When I taught Intercultural Communication, this principle is one I always hoped my students would take to heart by the end of the class because traveling to three different continents than the one I was born on gave me first hand experience in how vital a lesson this is. Martin Luther King, Jr. says it best:
Today is the second Sunday of Advent: Peace.
It’s the most wonderful time of the year. Or so the song claims. I tend to agree, but also know that such expectation can often leave us wanting more. The wonder and magic of the season can get lost amid the running around, the shopping, the parties, the traveling. Not to mention wrestling with emotional disappointments, family drama, and personal loss. With so much riding on this season it is easy to let it drag us down when it seems like it should pick us up.
Whenever I say, ‘Santa Lucia,’ I can’t help picturing – and, frankly, hearing – Don Knots attempting to sing the traditional Italian song as Barney Fife in The Andy Griffith Show. So many other, better singers have recorded it, but for some reason, Knots’ is the version that sticks in my head.
However, that was not my first interaction with the celebration known as the Feast Day of St. Lucy. I first learned about the primarily Swedish holiday from Kristen’s Surprise, one of the books in Kristen’s American Girl series. Being part Swede and part Italian myself, Santa Lucia Day has become a holiday that fascinates me.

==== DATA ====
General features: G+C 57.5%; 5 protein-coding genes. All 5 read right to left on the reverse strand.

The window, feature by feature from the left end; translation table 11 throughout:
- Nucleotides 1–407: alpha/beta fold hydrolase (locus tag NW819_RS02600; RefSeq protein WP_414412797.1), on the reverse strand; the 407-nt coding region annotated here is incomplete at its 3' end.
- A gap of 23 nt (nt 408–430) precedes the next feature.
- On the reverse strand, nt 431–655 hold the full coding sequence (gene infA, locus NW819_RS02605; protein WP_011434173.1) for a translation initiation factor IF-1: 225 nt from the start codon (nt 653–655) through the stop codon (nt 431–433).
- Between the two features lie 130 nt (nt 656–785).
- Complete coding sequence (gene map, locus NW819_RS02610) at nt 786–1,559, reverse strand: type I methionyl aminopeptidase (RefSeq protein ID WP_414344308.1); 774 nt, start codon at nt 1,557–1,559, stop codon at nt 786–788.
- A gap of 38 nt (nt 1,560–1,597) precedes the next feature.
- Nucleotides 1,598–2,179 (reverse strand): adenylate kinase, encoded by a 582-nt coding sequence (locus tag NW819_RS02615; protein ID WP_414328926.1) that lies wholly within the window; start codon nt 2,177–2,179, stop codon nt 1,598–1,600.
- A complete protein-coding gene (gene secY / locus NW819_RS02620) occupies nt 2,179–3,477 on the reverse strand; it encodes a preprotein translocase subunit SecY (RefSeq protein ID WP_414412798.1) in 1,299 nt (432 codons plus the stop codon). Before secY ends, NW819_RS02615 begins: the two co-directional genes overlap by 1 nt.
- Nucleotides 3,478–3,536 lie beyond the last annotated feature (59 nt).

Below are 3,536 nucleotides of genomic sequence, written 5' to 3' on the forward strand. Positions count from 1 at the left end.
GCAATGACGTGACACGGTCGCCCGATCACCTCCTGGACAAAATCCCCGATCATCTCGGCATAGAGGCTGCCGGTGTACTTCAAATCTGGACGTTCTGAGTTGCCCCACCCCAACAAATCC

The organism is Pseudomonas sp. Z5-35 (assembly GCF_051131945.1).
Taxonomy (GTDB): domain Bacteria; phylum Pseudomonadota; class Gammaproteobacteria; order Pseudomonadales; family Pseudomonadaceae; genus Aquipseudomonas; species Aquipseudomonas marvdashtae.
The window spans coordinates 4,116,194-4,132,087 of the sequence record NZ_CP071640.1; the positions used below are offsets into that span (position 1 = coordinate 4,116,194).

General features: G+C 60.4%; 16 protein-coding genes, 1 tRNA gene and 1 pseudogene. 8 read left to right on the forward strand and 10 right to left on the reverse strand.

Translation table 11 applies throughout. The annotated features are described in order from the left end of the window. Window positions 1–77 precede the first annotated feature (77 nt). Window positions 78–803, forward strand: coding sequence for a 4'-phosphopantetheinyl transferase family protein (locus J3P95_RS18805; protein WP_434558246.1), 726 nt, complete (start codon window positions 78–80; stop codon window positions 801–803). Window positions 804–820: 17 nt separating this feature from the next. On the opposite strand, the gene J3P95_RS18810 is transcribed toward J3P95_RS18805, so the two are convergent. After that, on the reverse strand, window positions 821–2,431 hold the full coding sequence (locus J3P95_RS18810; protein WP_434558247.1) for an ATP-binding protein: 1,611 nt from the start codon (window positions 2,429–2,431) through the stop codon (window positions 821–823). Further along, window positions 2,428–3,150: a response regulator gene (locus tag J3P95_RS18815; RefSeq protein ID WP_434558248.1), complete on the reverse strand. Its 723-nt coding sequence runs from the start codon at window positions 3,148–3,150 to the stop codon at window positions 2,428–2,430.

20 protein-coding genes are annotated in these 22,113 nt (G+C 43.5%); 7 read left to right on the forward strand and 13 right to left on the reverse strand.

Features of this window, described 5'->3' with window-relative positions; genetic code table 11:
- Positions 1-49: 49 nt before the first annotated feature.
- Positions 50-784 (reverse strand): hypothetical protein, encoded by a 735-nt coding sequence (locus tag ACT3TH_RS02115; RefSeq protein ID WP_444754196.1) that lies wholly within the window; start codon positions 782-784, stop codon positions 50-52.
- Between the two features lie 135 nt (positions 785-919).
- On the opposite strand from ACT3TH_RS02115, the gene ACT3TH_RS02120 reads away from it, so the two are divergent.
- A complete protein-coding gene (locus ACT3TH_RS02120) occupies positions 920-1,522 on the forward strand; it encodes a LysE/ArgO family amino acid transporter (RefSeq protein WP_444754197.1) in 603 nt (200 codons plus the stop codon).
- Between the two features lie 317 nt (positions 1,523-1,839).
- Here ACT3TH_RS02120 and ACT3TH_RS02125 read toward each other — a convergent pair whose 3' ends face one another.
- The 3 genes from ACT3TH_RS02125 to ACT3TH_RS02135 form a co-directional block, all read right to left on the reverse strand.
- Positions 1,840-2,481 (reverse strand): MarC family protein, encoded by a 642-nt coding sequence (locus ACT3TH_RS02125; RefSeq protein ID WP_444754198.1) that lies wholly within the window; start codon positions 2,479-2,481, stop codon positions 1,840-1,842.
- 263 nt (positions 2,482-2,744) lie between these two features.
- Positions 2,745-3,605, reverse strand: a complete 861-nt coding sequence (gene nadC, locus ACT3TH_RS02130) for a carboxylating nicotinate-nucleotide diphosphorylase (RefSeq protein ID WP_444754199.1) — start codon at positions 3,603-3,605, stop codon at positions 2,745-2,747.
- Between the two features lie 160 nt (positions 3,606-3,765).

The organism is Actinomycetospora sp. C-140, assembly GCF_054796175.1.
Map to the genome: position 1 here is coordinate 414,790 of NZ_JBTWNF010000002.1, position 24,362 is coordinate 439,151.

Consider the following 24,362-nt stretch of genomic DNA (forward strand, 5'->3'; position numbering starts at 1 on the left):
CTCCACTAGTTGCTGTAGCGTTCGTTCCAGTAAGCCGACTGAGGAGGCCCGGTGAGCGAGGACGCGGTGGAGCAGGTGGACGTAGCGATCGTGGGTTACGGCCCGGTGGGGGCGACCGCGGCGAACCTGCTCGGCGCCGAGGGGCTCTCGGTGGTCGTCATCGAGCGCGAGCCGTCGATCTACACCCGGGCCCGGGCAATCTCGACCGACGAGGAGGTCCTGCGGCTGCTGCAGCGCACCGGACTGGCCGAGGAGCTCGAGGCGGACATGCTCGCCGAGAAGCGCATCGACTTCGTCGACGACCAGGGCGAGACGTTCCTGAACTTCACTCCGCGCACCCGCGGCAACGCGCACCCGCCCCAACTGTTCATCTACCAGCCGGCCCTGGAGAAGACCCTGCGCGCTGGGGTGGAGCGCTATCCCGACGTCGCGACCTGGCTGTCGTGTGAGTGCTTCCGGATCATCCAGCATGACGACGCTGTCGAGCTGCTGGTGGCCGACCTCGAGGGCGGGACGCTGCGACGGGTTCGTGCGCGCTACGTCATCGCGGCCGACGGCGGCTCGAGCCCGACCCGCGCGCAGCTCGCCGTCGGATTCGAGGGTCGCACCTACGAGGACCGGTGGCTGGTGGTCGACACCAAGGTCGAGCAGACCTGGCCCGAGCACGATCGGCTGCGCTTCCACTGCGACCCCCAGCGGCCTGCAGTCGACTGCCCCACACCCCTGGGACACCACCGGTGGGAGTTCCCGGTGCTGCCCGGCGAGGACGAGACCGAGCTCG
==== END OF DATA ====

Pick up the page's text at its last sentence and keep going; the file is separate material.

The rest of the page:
It’s that most wonderful time of the year. But even with lights, family, presents, holiday movies, and great food, one emotion often eludes us: Peace. We can have everything on our wish list, but that settled calm seems to slip through our fingers.
When a tragedy, such as the recent events in Florida, strikes, I find myself either staring at the television in horror or running from every form of media because my heart is too broken to bear any more.
It’s that time of year, the election year. I don’t plan to address politics, actually I plan to do the opposite. Because, growing up in Chicago taught me one thing about politics… you have to shake your head and keep smiling (after you’ve voted early and often, of course).
Christmas is my favorite time of year. It is a time of light and warmth and family. For some, it is a challenging time of year, whether because of the loss of loved ones or because they are unable to make it home for the holidays. Perhaps this depth of realization of the things that really matter in life is what makes me love this holiday even more.